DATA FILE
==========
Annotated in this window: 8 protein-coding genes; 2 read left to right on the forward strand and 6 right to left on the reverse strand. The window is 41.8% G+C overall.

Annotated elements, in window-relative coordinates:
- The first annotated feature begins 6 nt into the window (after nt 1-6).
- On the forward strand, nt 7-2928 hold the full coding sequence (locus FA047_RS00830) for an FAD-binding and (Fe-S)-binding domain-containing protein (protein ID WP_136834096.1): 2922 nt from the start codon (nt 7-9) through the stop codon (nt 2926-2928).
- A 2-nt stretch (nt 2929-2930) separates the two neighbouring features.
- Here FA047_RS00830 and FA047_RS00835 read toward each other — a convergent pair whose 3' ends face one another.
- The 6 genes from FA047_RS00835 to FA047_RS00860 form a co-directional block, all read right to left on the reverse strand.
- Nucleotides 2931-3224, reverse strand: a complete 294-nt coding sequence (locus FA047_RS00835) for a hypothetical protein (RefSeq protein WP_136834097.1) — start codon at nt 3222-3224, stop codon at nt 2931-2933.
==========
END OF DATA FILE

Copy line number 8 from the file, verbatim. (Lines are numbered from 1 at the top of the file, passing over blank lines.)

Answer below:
- Nucleotides 2931-3224, reverse strand: a complete 294-nt coding sequence (locus FA047_RS00835) for a hypothetical protein (RefSeq protein WP_136834097.1) — start codon at nt 3222-3224, stop codon at nt 2931-2933.